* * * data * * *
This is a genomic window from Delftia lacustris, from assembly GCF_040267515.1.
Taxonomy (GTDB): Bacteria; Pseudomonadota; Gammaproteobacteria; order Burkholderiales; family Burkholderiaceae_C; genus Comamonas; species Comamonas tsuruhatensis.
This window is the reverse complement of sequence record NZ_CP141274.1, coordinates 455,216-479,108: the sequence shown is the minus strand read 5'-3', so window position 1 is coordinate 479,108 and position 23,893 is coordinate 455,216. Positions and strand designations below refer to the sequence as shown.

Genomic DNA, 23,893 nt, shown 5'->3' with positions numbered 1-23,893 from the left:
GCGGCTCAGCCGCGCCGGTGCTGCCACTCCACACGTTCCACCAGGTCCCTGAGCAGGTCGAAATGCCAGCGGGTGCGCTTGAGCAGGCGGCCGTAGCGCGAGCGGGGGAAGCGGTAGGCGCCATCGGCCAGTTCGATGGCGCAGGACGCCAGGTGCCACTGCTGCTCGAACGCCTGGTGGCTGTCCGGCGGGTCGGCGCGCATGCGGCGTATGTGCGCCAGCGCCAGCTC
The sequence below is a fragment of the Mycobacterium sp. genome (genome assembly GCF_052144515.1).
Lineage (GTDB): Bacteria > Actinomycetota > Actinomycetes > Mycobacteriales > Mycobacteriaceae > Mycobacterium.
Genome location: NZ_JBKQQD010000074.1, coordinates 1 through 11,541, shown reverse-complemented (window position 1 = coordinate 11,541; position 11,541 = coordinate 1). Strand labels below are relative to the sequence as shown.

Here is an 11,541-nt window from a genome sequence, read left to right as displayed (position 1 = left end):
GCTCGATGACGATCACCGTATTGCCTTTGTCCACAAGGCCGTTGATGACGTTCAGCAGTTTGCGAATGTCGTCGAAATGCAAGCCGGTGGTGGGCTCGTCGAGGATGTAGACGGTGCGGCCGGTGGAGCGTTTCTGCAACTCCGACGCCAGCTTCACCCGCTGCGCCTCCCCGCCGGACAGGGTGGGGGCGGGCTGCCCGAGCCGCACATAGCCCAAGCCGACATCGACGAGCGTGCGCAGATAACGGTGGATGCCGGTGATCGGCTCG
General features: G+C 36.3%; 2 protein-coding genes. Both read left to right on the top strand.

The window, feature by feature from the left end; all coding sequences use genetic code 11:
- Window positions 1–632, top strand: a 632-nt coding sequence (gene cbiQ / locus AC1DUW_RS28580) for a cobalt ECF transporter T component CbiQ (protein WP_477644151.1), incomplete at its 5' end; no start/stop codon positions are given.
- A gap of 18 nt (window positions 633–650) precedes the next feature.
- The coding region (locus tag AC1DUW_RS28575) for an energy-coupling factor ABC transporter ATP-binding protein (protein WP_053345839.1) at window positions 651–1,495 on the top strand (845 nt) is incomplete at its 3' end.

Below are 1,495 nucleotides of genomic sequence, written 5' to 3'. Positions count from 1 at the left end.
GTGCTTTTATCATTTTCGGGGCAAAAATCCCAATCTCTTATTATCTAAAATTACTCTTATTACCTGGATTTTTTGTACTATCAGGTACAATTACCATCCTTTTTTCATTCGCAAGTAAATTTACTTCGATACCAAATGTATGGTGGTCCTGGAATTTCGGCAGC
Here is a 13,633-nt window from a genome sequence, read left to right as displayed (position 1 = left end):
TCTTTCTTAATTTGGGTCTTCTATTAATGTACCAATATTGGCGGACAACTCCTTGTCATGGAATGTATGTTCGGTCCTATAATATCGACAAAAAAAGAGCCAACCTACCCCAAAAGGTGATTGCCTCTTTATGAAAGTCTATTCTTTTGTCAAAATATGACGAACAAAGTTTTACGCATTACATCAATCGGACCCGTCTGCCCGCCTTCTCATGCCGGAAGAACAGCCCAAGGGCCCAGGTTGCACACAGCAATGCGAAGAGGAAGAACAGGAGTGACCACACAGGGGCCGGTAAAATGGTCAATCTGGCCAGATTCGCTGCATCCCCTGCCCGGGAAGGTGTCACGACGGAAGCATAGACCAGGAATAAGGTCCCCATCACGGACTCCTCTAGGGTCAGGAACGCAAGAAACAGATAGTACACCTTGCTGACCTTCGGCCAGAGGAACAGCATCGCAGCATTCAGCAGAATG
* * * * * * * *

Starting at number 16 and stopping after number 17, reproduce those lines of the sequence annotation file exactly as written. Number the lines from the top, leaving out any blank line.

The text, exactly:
Below are 1,495 nucleotides of genomic sequence, written 5' to 3'. Positions count from 1 at the left end.
GTGCTTTTATCATTTTCGGGGCAAAAATCCCAATCTCTTATTATCTAAAATTACTCTTATTACCTGGATTTTTTGTACTATCAGGTACAATTACCATCCTTTTTTCATTCGCAAGTAAATTTACTTCGATACCAAATGTATGGTGGTCCTGGAATTTCGGCAGC